As special Obama envoy George Mitchell arrives for yet another round of US pressure on Israel, rumors abound as to whether Prime Minister Binyamin Netanyahu will agree to “two states” in his major speech next week.
Netanyahu plans to deliver a speech this Sunday, at the Begin-Sadat Center for Strategic Studies (BESA) at Bar-Ilan University, as his official response to Obama’s speech in Cairo last week. Speculation is that Netanyahu might agree to a solution under which the Palestinian Authority would become a demilitarized state like Andorra, though other possibilities are also being reported.
A report in Maariv, based on an unnamed “senior diplomatic source,” has it that Netanyahu will actually agree to the American-backed two-state solution – namely, a 23rd Arab state, this one in Judea, Samaria and Gaza. This, despite the fact that he has consistently opposed it for years, and even lost the chance to have Kadima join his government coalition because of this position. Another factor rendering the two-state solution a non-starter is that Fatah and Hamas are unable to agree on a united government for the areas that they respectively control: Fatah in Judea/Samaria and Hamas in Gaza.
The same Maariv article states that senior Likud figures say that Netanyahu does not know yet what he will say in his speech.
Another report, in the daily Yisrael HaYom, says that Netanyahu will propose a diplomatic process leading to the formation of a Palestinian state without an army. The new state would be like Andorra, the small country between France and Spain, and would have recognized borders. Andorra, only 468 square kilometers (181 square miles) in size and with a population of 90,000, is a member of the United Nations, but responsibility for its defense lies with France and Spain.
Netanyahu has long been in favor of an Andorra-like solution for the Palestinian Authority. In 1997, during his first term as Prime Minister, he told interviewer Sir David Frost that in his vision, “they run their own affairs. They have self-government. They choose their own representatives. They legislate their own laws. They levy their own taxes. They run every aspect of their lives with no interference from us. It's self-government. But those powers that can threaten Israel, our most basic interests, including our security – [those remain] under Israeli control.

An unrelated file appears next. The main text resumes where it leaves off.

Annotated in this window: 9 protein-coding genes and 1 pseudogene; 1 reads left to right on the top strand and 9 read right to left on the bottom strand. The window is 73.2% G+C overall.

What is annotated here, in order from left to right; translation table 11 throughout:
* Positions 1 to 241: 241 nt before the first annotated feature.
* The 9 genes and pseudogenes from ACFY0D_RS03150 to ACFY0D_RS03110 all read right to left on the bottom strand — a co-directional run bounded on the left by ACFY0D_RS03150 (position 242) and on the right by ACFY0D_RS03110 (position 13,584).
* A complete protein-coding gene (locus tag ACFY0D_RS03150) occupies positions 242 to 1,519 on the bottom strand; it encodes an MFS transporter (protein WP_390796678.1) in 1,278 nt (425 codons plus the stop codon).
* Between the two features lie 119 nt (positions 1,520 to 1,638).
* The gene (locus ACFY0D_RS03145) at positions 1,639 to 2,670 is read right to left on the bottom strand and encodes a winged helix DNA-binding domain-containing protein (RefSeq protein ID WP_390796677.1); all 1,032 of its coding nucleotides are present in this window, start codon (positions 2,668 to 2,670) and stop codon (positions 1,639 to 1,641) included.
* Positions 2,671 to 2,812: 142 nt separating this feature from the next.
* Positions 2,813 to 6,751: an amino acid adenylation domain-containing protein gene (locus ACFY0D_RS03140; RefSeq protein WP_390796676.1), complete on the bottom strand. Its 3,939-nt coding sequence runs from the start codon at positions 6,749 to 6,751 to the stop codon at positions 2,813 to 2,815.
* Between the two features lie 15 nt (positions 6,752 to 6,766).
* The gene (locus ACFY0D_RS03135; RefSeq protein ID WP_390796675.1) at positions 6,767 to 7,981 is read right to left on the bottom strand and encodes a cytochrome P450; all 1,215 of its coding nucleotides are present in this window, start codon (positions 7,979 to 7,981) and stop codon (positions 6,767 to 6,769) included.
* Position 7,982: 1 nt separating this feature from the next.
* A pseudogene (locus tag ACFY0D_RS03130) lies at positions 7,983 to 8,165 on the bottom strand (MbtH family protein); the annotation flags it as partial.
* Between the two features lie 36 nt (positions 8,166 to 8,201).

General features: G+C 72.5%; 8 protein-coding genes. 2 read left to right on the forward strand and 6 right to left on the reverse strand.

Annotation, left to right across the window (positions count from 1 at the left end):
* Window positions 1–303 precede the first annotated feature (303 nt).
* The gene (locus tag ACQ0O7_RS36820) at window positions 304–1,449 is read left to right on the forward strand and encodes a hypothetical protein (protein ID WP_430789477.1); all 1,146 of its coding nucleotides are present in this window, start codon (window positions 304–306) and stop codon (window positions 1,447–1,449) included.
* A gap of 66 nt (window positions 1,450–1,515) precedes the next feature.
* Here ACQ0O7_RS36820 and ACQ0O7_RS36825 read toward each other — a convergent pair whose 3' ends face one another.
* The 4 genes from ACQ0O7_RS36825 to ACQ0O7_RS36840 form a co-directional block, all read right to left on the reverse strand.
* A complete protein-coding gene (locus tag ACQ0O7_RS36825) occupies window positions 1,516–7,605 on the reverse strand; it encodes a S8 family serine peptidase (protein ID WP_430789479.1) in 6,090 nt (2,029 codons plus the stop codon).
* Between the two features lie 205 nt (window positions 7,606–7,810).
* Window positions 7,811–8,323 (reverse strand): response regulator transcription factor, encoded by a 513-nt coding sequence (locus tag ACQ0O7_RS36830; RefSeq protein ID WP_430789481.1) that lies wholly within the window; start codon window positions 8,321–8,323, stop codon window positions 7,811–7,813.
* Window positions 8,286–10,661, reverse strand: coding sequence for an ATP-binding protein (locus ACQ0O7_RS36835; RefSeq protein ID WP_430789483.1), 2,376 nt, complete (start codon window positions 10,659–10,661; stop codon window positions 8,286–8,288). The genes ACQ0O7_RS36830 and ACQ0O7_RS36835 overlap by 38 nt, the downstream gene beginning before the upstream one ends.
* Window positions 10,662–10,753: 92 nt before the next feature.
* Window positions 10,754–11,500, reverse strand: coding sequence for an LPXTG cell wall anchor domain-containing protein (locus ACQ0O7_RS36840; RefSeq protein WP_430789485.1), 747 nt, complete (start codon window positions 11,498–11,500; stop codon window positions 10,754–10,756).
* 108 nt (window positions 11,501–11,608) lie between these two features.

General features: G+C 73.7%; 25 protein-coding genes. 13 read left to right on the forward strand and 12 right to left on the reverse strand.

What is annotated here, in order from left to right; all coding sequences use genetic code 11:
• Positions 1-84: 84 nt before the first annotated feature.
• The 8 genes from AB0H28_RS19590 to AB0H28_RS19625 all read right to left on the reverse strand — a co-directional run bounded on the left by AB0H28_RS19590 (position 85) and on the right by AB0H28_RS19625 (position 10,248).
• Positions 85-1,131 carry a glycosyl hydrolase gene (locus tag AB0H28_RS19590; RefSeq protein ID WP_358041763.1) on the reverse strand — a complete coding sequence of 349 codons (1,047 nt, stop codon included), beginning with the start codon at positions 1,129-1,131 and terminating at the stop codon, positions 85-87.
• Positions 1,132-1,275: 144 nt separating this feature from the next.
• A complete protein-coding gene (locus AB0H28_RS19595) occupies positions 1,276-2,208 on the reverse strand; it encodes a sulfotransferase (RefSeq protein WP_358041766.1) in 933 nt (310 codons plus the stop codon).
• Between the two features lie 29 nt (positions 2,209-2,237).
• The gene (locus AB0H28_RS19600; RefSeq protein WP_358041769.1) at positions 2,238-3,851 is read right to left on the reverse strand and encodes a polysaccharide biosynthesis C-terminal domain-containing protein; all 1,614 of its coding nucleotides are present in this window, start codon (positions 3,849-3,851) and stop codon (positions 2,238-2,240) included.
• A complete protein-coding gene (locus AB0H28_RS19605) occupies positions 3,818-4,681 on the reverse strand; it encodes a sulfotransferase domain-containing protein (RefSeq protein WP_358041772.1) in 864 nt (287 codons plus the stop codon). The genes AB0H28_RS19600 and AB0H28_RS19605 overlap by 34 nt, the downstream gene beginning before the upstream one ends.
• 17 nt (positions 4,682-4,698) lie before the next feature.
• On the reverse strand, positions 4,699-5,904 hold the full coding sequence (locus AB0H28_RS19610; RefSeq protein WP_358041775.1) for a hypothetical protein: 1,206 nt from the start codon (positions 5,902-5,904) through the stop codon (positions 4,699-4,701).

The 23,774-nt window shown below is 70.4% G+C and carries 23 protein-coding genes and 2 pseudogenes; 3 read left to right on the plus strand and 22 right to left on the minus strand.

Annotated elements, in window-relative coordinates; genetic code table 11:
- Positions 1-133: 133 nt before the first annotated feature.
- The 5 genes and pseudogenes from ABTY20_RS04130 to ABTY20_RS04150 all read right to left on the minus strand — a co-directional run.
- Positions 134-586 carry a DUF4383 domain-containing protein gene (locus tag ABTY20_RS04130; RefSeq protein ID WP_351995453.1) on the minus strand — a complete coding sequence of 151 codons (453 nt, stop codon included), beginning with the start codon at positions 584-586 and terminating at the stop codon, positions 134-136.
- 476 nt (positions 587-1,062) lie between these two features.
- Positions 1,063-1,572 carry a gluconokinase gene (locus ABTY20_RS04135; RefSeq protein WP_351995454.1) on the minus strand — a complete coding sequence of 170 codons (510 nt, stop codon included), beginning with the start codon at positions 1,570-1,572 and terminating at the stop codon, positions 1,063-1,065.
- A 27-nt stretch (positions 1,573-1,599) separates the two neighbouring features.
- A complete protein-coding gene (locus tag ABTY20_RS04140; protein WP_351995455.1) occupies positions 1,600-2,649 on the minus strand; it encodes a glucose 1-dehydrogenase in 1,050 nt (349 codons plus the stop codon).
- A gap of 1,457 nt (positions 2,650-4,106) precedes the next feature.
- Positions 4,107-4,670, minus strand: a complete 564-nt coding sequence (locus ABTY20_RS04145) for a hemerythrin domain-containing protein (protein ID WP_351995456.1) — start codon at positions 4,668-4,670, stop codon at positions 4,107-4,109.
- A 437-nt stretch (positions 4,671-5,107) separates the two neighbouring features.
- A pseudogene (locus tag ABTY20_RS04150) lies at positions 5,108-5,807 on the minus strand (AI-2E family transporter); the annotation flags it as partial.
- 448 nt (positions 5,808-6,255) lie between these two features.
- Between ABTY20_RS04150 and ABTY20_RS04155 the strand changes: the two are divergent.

"I'll give you an example… If [the Judean Mountains area] becomes a Palestinian state, then they can have control of the airspace. They can, for example… bring in 1,000 people with the shoulder-fired missiles and shoot down [any plane arriving in Israel]. They couldn't only shoot down that plane; they might even be able to threaten the whole Israeli Air Force. If there's no Israeli Air Force, there's no Israel. So… there has to be a certain limitation of… those powers of the Palestinian entity that could threaten Israel… It's enough for them to control their internal security. [Their armed force] should stay in a circumscribed form so as not to threaten ours,” Netanyahu said.
Regarding Jewish growth and construction in the Biblical areas of Judea and Samaria, which Obama said last week the United States “no longer accepts as legitimate,” Netanyahu is reportedly willing to compromise. One report states that Netanyahu will agree to limit “natural growth” construction to the settlement blocs that will apparently remain Israeli in all scenarios. These include greater Jerusalem, Gush Etzion, Ariel, and one or two others – but will leave out Kiryat Arba, Beit El, Kedumim, Elon Moreh, and well over 100 other towns.
Obama’s special envoy to the Middle East, former U.S. Senator George Mitchell, has arrived in Israel for his fourth trip. He met this morning (Tuesday) with Defense Minister Ehud Barak, and will meet afterwards with President Shimon Peres, Foreign Minister Avigdor Lieberman, and Prime Minister Binyamin Netanyahu.
Mitchell has said that his goal is to convince Israel to resume immediate negotiations with PA head Mahmoud Abbas. Netanyahu has already agreed to meet with Abbas, known as Abu Mazen, without delay; Abu Mazen has refused until Israel agrees to agree to a PA state, withdraw its forces from PA-controlled cities, and/or fulfills other conditions.
Mitchell will then travel to Syria and Lebanon.
Meanwhile, the White House chose as its official photograph of Obama’s Monday phone call with Netanyahu one in which the President is seen making a point to Netanyahu, with his feet up on his desk. The White House announced that Obama and Netanyahu had a “constructive, 20-minute conversation” in which Obama “reiterated the principal elements of his Cairo speech.” Obama also “indicated that he looked forward to hearing the Prime Minister’s upcoming speech outlining his views on peace and security."